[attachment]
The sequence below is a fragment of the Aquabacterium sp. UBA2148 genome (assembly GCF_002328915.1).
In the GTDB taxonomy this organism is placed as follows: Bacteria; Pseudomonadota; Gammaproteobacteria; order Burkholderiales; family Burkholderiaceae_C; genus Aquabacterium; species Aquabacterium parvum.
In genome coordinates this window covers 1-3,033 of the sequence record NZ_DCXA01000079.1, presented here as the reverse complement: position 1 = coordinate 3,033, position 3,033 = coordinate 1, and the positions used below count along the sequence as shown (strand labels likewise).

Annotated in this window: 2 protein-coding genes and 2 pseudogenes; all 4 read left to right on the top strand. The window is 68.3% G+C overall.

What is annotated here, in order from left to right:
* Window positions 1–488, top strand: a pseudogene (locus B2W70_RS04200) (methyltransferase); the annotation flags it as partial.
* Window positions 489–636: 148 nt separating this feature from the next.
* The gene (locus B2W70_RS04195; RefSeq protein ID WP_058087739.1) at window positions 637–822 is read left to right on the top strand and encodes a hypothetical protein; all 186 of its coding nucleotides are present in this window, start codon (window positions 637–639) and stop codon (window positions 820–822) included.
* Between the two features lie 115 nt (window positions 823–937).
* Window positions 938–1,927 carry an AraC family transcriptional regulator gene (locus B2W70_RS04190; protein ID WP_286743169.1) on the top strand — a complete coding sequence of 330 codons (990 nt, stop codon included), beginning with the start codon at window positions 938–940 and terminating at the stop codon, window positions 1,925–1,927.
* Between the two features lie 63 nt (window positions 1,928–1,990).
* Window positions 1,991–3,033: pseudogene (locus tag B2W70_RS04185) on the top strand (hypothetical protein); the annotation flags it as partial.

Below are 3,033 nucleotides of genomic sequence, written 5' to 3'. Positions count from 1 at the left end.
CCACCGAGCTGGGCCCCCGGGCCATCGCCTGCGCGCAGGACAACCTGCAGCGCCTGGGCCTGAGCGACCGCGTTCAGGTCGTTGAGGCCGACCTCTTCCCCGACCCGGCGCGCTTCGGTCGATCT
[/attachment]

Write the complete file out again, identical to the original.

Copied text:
The sequence below is a fragment of the Aquabacterium sp. UBA2148 genome (assembly GCF_002328915.1).
In the GTDB taxonomy this organism is placed as follows: Bacteria; Pseudomonadota; Gammaproteobacteria; order Burkholderiales; family Burkholderiaceae_C; genus Aquabacterium; species Aquabacterium parvum.
In genome coordinates this window covers 1-3,033 of the sequence record NZ_DCXA01000079.1, presented here as the reverse complement: position 1 = coordinate 3,033, position 3,033 = coordinate 1, and the positions used below count along the sequence as shown (strand labels likewise).

Annotated in this window: 2 protein-coding genes and 2 pseudogenes; all 4 read left to right on the top strand. The window is 68.3% G+C overall.

What is annotated here, in order from left to right:
* Window positions 1–488, top strand: a pseudogene (locus B2W70_RS04200) (methyltransferase); the annotation flags it as partial.
* Window positions 489–636: 148 nt separating this feature from the next.
* The gene (locus B2W70_RS04195; RefSeq protein ID WP_058087739.1) at window positions 637–822 is read left to right on the top strand and encodes a hypothetical protein; all 186 of its coding nucleotides are present in this window, start codon (window positions 637–639) and stop codon (window positions 820–822) included.
* Between the two features lie 115 nt (window positions 823–937).
* Window positions 938–1,927 carry an AraC family transcriptional regulator gene (locus B2W70_RS04190; protein ID WP_286743169.1) on the top strand — a complete coding sequence of 330 codons (990 nt, stop codon included), beginning with the start codon at window positions 938–940 and terminating at the stop codon, window positions 1,925–1,927.
* Between the two features lie 63 nt (window positions 1,928–1,990).
* Window positions 1,991–3,033: pseudogene (locus tag B2W70_RS04185) on the top strand (hypothetical protein); the annotation flags it as partial.

Below are 3,033 nucleotides of genomic sequence, written 5' to 3'. Positions count from 1 at the left end.
CCACCGAGCTGGGCCCCCGGGCCATCGCCTGCGCGCAGGACAACCTGCAGCGCCTGGGCCTGAGCGACCGCGTTCAGGTCGTTGAGGCCGACCTCTTCCCCGACCCGGCGCGCTTCGGTCGATCT